Supermarkets in the UK are leading the way with targeted mobile marketing to customers who show a change in their behaviour triggered by specific rule changes. For example, a customer who stops shopping at his or her usual store for an extended period will receive a mobile coupon to entice him or her back. The major operators are already doing this with their pay-as-you-go mobile customers, sending personalised, targeted communications once customer spend ceases or drops below a specified level.

8. With SMS, small is best. Keep the message snappy and the call to action easy

97 percent of all text messages are read within three minutes of them being received and mobile campaigns are proven to deliver the lowest cost per lead, coupled with the best response rates. You can use text messages for everything from customer service to marketing and customer lifecycle management, enabling you to reach consumers in a targeted manner at every stage of the purchasing journey, thus driving customer acquisition.

9. Use location based services to your advantage

It is now easier than ever for business to take advantage of location services. Location-aware phone functionality means customers can be increasingly tracked and pinpointed, with brands able to communicate with customers based on their location. Most handsets/Smartphones also allow integration with GPS from within an mSite, delivering even more benefits to businesses and brands.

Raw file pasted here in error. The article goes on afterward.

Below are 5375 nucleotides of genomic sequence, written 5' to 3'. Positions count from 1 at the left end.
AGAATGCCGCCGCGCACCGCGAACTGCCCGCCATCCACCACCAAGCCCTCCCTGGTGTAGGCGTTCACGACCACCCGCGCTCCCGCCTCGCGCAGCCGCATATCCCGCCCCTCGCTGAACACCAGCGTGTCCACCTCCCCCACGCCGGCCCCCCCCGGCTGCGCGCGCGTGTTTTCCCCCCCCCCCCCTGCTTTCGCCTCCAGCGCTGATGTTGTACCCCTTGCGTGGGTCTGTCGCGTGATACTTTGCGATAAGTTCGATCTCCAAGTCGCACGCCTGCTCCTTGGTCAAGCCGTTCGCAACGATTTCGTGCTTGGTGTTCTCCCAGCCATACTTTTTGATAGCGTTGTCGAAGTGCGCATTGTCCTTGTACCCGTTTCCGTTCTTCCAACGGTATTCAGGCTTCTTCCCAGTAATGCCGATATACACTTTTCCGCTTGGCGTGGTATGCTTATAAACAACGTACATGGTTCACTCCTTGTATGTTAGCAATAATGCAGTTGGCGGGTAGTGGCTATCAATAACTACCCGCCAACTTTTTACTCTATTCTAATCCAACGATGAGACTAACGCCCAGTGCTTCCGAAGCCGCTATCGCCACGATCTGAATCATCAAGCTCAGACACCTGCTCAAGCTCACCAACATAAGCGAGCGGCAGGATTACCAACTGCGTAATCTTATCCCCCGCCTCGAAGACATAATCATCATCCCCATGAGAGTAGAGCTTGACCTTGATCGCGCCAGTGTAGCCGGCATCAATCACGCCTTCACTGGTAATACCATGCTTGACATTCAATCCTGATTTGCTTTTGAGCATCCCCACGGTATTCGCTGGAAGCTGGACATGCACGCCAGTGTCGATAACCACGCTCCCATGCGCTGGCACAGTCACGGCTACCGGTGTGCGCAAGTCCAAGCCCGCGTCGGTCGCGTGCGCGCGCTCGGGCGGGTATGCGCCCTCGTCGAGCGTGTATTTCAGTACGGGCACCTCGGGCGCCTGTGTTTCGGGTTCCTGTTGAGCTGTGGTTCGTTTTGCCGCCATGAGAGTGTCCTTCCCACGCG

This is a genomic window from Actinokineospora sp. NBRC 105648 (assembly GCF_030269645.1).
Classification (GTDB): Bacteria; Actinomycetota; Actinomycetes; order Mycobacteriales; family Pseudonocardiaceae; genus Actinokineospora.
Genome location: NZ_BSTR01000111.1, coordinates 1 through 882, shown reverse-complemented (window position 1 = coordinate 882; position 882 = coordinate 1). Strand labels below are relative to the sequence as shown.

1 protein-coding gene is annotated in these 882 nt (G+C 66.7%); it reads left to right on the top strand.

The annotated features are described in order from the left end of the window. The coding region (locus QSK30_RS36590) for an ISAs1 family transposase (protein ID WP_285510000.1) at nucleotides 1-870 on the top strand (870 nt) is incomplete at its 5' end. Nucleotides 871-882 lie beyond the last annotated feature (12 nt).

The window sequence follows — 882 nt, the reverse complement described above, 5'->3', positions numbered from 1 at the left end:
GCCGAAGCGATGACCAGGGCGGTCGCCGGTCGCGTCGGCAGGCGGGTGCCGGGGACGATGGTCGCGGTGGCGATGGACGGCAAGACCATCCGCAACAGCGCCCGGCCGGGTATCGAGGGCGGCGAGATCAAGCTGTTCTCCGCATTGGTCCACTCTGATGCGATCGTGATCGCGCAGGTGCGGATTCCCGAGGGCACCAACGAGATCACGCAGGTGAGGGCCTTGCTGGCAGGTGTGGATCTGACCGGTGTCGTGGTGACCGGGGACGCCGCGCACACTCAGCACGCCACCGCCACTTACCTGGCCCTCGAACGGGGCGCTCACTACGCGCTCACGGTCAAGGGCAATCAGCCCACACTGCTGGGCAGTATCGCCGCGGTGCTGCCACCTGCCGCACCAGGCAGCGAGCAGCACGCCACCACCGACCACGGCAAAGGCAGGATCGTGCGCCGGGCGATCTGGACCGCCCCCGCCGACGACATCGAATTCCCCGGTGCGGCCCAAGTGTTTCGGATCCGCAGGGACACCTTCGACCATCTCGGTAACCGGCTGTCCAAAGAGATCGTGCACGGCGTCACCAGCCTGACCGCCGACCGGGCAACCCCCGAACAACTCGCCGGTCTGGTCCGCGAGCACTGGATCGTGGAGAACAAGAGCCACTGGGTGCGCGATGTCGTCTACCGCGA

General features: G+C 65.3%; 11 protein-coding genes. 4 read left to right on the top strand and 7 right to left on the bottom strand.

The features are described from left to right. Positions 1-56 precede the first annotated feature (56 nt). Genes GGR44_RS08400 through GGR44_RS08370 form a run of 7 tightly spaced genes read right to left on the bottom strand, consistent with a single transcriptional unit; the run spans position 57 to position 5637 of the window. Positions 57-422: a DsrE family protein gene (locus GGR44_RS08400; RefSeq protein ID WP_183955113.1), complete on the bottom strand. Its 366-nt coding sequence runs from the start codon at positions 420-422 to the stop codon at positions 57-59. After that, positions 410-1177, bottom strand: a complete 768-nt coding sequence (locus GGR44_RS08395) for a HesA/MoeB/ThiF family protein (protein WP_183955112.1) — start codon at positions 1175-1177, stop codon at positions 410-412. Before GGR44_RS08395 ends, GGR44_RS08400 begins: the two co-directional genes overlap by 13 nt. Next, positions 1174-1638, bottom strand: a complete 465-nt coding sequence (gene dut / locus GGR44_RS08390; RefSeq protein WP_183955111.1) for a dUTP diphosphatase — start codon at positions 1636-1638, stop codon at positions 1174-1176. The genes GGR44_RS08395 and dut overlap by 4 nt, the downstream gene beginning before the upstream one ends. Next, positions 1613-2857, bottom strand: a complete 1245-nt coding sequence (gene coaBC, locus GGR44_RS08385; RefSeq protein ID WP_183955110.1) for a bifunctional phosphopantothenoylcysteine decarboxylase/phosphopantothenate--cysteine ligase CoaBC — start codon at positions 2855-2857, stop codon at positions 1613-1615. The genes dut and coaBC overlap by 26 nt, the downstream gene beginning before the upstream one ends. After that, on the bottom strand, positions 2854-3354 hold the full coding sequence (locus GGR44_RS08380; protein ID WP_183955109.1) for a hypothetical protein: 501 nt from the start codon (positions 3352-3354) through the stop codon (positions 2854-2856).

10. Track the results

Finally, it is vital to capture and analyse all the information available. Mobile marketing campaigns provide an abundance of raw data. Taking the time to make sense of it will benefit you greatly in the long run.

Conclusion

Mobile marketing doesn’t come in a box; it’s an enabler and comes in many shapes and sizes, however, it can be launched very quickly. There may not be a need to invest heavily in mobile platform infrastructure to get your message out there. In fact, if you are concerned about getting a mobile strategy up and running, working with a partner is an excellent way of testing out various methods and tactics to see which work best for your existing customers and prospects.

The future is most definitely mobile. How you choose to market your brand now will be critical for future customer acquisition and loyalty. The businesses and brands prepared to take a step up to true mobile engagement will be the ones achieving long-term success and profitability.

I am more than happy to chat to you about how your business can capitalise on rising consumer demand for mobile, or simply answer any burning questions you might have. My email is roger.woodend@2ergo.com